To the Team: I've summited Mt. Rainier a couple of times and know the air gets
thinner the higher you get above 12,000' My question is how much more of an
effort and how much more oxygen deprived do you get as you accent above Camp I.
Is food (fuel) carbo loading as important or more important as breathing
correctly? Thanks for your insights.
Response from Dr. Howard Donner:
Although proper breathing can enhance air exchange, no one is able to maintain
voluntary changes in ventilation 24 hours a day. Different forms of
purse-lipped breathing to enhance expiratory positive airway pressure (EPAP)
have been tried. EPAP improves air exchange by holding open the alveoli at the
end of expiration increasing air exchange. Although probably effective these
modified breathing patterns are impossible to maintain, especially during
sleep—a very important time for acclimitization.
There have been numerous studies looking at carbohydrate intake at altitude.
There is some suggestion that eating foods with a lower respiratory quation (rq
- a ratio that looks at the amount of oxygen needed to metabolize food
substrate) may be beneficial, although studies have been equivocal.
I know that there is usually only a small window of opportunity in which the
summit of Everest can be reached. With so many climbers on the mountain how do
you decide which teams will be eligible to attempt a summit bid during the
"window"? There isn't a lot of time to spend waiting in line when you get
above 26,000 feet. Thanks for sharing your adventure with the world and good
It is up to the individual teams, based on their acclimitization schedules, to
decide when they feel ready to make a summit attempt.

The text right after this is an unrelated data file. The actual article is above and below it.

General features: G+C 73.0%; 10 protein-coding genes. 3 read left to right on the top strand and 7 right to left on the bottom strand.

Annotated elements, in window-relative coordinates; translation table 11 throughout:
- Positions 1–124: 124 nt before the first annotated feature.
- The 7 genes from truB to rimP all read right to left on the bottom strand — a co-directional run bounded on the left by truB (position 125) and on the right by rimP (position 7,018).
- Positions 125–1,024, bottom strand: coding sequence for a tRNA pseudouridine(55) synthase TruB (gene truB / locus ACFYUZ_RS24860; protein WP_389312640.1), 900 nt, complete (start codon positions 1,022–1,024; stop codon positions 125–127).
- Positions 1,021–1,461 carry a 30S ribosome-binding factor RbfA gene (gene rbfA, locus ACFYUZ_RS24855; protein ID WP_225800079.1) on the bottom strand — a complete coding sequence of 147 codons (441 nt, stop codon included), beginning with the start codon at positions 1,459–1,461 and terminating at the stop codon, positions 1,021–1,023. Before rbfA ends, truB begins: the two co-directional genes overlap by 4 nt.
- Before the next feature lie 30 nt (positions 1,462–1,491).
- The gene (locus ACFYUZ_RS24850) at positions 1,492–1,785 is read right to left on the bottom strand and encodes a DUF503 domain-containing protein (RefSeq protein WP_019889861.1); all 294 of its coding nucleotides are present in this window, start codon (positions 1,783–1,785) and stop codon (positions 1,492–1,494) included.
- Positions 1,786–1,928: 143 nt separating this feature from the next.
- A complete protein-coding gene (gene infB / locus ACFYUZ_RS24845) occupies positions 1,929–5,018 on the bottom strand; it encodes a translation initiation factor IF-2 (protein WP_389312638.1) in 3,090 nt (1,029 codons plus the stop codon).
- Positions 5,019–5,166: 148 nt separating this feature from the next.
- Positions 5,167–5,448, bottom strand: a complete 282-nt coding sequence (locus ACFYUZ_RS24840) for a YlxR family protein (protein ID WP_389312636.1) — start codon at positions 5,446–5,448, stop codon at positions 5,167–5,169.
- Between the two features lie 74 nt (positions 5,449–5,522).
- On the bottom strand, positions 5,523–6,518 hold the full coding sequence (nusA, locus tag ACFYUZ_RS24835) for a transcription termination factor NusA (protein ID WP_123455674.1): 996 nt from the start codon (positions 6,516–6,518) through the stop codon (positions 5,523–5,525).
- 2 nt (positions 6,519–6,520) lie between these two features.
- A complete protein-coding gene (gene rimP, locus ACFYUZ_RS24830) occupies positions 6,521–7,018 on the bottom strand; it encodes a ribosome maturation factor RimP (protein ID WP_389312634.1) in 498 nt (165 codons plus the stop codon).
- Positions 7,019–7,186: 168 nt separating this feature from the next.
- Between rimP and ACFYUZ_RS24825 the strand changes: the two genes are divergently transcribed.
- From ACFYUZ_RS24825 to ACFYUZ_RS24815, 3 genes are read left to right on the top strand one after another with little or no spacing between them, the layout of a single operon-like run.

My question is, what is the size and weight of the equipment that allows you to
receive & send E-mail messages and how far up the mountain do you plan to
take it? I'm amazed with the level of technology that allows us to do this.
Good Luck ! ! !
We transmit all of our e-mail from base camp (17,600') via an Apple Computer
laptop (5300cs or a 1400c) and a satellite telephone. All of the news from the
higher camps is transmitted to us via walkie talkie.
To David Breashears, We are all watching the ascent and thinking of you. Thank
you for helping us get Turning Point. Do you have any comments on what makes a
successful leader of an expedition? We are exploring concepts of leadership,
and wondered if you had input. Thank you. Take care.
Response from David Breashears:
An expedition leader is only as good as his team. The first priority is to
choose good people to surround yourself with—a good sirdar, a good sherpa
climbing staff, a good cook staff and of course strong and talented expedition
members. Other important attributes include communication, delegation and
trust in your team.
Dave! WOW! My Mom just gave me your e-mail + told me you were on the mountain.
I hope everything goes without a hitch and you get up + down safely. Then I
hope to see you on the Discovery Channel or TLC in a few months coming down in
one piece. Big Jane must be a nervous wreck! Stay safe and we'll say a prayer
for the safe return of you and your group.
Response from Dave Carter:
P.S. Hey, I've got a son now too—Johnathan Barrett. 7 months.
Great news and thanks for the support. If you want to follow our progress keep
logging onto this website. Look for the NOVA film next winter on PBS—that is
the only place to find it!